Tightening back trucks is an easy fix. I recommend you tighten the back truck. Especially if you are a beginner and you plan on skating fast. Wobbles come from the back truck and are more prone to happen if your trucks are loose. If you also keep your weight forward over your front foot, it should happen less.

Alternatively, you can simply get better at skating – which will happen naturally with time.

Know the longboarding etiquette.  I recommend you skate conservatively. This means being humble on the road and not taking unnecessary risks. You could start skating on the sidewalk if there are too many cars on the street and skate slowly if you are unfamiliar with the area. Skating conservatively will keep you and others around you safe.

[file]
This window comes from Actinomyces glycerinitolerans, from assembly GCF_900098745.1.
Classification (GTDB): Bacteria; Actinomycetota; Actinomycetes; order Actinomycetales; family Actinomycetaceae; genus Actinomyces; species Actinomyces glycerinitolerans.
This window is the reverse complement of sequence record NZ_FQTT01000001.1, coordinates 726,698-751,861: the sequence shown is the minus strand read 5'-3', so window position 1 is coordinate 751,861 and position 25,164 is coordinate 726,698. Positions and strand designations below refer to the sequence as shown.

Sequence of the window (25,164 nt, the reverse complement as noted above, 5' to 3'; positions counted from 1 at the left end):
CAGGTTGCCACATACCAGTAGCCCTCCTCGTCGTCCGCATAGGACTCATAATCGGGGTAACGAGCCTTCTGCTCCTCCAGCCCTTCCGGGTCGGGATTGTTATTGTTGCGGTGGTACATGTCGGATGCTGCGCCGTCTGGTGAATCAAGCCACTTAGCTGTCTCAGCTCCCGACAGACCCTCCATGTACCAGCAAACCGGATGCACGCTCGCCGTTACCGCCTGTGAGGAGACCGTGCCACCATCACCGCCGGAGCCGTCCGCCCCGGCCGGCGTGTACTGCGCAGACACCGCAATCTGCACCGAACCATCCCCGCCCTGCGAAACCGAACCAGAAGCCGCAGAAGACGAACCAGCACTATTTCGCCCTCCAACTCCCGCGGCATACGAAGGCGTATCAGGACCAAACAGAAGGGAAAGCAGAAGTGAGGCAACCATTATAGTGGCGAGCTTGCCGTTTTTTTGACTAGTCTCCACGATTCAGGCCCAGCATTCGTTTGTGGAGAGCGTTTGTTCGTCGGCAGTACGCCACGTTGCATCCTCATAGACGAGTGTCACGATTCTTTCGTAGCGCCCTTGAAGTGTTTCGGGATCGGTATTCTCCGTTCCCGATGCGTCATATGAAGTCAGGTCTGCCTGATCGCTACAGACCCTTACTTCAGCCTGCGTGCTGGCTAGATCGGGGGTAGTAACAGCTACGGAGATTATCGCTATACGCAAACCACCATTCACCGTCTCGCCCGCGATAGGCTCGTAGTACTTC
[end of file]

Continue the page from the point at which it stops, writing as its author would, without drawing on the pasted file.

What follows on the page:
Safety first!

I hope you understood the risks of electric skateboarding. It is unlikely that you will be severely injured but on the off chance that something could happen, we want to be ready.

It’s important to take the necessary precautions, prevention > cure because in this case, the cure is to stop skating altogether. For kids, a half shell and g form pads are highly recommended.  Adults can get away with a simple half shell, but if you feel you need to go fast, a full face helmet is recommended.

William Thaddeus Baker

My name is William and I’m boardsports enthusiast. I’ve been skateboarding streets since I was about 9. Also I’ve experimented with longboarding & downhill. As to this site my goal is to help beginner riders to find the right equipment. Everything that I write here is my own opinion…